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In pictures: protecting our oceans on World Oceans Day

Posted by Angela Glienicke - 8th June 2019

With climate change and pollution getting worse, and new threats like seabed mining on the horizon, our oceans urgently need help.

As part of our work to protect the oceans, in April we launched a 10-month Pole to Pole expedition from the Arctic to the Antarctic. Scientists and Greenpeace campaigners on board the ship have teamed up to research the threats of climate change, overfishing, plastic pollution, deep sea mining and oil drilling.

The first images from the expedition are featured below, take a look.

The Arctic Sunrise is pictured mooring at the ice in Tempelfjorden on Svalbard, a Norwegian archipelago, between mainland Norway and the North Pole.


A walrus relaxes atop an ice floe near Sjettebreen glacier in Svalbard, Norway.
A Northern Fulmar is flying over ice floes. As part of the expedition Greenpeace is sailing to the Arctic ice edge in Fram Strait, between Svalbard and Greenland, to collect various samples and measure the snow and ice thickness.
A critically endangered hawksbill turtle – named for its narrow head and hawk-like beak – swims over the coral gardens at Kanawa Island near Flores, Indonesia. The island is located in the Komodo National Park.
A crab was trapped inside a discarded Zagu milktea cup in Verde Island Passage, the Philippines – the epicenter of global marine biodiversity.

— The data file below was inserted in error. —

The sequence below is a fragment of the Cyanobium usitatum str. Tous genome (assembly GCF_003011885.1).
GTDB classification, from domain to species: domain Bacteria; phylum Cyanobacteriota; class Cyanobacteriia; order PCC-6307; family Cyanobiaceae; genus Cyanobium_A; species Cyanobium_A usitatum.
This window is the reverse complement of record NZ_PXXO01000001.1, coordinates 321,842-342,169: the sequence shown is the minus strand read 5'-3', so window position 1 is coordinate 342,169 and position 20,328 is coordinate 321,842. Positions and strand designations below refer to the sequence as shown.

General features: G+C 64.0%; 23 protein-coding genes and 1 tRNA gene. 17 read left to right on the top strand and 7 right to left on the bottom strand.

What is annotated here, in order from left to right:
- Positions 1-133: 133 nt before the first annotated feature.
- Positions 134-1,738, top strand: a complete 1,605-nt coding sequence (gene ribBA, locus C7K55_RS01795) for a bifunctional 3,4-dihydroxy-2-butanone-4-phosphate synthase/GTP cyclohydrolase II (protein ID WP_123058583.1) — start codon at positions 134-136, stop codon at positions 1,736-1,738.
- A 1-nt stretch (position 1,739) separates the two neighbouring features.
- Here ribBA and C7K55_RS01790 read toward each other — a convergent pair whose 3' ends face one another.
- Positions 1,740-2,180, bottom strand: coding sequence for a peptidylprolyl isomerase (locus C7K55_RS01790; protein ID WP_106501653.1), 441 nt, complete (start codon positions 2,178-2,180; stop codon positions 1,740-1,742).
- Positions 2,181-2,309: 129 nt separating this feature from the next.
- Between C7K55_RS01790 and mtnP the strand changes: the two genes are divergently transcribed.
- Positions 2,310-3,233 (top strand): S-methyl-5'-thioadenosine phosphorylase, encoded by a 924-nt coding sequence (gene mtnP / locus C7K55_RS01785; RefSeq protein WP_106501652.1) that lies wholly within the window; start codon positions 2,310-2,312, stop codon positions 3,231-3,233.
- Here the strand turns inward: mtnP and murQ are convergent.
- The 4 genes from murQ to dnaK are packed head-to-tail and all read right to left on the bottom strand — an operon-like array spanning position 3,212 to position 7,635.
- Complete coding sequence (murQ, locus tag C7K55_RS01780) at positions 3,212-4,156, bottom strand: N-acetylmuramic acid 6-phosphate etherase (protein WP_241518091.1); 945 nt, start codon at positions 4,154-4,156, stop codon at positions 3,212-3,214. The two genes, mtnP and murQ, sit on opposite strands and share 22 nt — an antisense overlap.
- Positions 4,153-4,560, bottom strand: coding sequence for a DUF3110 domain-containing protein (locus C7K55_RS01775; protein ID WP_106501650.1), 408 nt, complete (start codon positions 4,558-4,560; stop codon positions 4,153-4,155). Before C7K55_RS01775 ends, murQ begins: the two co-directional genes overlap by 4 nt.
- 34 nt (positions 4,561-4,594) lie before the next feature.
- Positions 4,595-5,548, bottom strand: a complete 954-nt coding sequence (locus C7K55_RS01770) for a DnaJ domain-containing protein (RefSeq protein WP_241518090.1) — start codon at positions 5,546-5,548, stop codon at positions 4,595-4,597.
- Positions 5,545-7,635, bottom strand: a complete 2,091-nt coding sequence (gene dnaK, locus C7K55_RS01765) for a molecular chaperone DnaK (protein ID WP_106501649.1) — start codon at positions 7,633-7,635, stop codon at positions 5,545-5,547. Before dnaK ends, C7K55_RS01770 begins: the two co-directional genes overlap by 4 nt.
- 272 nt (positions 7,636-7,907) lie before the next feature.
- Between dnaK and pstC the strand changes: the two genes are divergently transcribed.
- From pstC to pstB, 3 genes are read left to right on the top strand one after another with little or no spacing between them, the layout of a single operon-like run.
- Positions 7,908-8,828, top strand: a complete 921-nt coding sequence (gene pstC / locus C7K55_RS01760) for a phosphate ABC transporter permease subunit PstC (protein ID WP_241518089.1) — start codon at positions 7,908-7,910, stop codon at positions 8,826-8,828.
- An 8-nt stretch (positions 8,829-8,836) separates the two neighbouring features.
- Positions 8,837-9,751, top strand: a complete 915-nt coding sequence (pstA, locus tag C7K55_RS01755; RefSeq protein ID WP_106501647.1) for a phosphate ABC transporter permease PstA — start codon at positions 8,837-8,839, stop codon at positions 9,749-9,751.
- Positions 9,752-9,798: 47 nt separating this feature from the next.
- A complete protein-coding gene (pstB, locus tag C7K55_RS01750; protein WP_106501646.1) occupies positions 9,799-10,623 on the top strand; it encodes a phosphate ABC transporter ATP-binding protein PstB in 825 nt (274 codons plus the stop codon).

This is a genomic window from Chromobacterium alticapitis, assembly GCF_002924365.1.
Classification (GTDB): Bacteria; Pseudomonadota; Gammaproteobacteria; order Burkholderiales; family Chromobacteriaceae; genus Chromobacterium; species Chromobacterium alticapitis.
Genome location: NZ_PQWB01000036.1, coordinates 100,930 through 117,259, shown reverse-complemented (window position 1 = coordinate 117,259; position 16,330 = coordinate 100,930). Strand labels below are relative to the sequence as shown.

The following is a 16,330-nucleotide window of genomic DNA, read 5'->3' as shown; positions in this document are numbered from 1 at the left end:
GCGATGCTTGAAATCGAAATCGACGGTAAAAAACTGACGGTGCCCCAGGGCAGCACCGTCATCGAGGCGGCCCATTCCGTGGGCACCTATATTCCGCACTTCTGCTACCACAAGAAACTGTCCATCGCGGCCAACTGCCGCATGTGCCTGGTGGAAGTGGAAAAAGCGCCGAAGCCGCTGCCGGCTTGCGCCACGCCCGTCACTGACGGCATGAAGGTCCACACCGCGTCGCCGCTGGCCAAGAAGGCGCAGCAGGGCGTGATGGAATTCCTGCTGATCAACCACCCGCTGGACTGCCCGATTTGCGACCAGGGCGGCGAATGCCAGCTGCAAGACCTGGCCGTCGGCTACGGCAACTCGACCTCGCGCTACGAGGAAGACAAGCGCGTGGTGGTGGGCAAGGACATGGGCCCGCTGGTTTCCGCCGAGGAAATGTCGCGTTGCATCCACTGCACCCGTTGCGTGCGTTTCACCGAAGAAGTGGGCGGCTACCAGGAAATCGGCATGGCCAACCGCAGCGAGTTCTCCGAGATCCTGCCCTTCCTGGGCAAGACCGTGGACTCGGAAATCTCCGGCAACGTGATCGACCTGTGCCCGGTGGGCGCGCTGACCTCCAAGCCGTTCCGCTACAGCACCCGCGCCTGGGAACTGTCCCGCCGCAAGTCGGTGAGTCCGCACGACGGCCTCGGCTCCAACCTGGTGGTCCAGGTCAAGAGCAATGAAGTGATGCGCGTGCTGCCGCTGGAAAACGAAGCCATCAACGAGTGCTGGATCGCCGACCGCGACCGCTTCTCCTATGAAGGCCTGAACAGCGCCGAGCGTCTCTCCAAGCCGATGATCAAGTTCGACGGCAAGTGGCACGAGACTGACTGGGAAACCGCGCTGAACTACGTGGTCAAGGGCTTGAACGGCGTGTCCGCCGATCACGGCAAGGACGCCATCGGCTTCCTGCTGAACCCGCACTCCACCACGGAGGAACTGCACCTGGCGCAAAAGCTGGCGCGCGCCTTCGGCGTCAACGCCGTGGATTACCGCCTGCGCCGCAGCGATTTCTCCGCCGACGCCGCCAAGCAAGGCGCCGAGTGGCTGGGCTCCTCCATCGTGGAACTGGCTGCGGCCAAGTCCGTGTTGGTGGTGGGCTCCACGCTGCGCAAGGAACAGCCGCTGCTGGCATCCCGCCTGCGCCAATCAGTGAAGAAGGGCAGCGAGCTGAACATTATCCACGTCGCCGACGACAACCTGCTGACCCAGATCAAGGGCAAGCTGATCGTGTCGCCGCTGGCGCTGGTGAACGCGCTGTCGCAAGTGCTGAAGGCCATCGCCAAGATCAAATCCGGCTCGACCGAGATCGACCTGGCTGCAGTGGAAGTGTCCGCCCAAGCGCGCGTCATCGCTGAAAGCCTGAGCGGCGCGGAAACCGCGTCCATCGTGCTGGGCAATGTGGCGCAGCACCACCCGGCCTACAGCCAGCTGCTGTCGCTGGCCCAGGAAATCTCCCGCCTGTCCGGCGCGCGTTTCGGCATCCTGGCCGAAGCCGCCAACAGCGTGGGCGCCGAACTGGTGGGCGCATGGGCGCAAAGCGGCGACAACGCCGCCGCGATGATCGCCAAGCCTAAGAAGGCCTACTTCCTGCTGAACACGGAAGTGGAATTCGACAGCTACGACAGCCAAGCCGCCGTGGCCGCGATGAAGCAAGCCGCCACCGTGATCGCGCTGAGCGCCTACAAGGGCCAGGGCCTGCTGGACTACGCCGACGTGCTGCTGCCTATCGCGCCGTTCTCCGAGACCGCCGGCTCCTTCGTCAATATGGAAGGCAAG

Manta rays – which are believed to live upto 50 years of age –  are seen in the cold upwellings off Nusa Penida Island, Bali, Indonesia, where an increasing amount of single use plastics are swept along the coast.
A coral reef in Raja Ampat, Papua, Indonesia. Greenpeace is in Indonesia to document one of the world’s most biodiverse – and threatened – environments and to call for urgent action to ensure that the country’s oceans and forests are protected.
A small wrasse swims by a packet of Colgate toothpaste in Verde Island Passage, Philippines. Daily, 163 million sachets produced by the biggest FMCG companies are left polluting the environment in the Philippines.
Humpback whales enjoy the warm waters of the Pacific ocean, Tonga.

Today, on World Oceans Day, people around the world are supporting Greenpeace’s global call to protect the world’s oceans. Over the next year, alongside half a million people from around the world, we’re calling for the most ambitious ocean protection yet – a third of the world’s oceans in sanctuaries by 2030.

Scientists tell us that if we can protect a third of our oceans beyond national borders in the next decade, they can recover and thrive. But we have to act now, and we have to act together. Sign the petition and join the campaign here: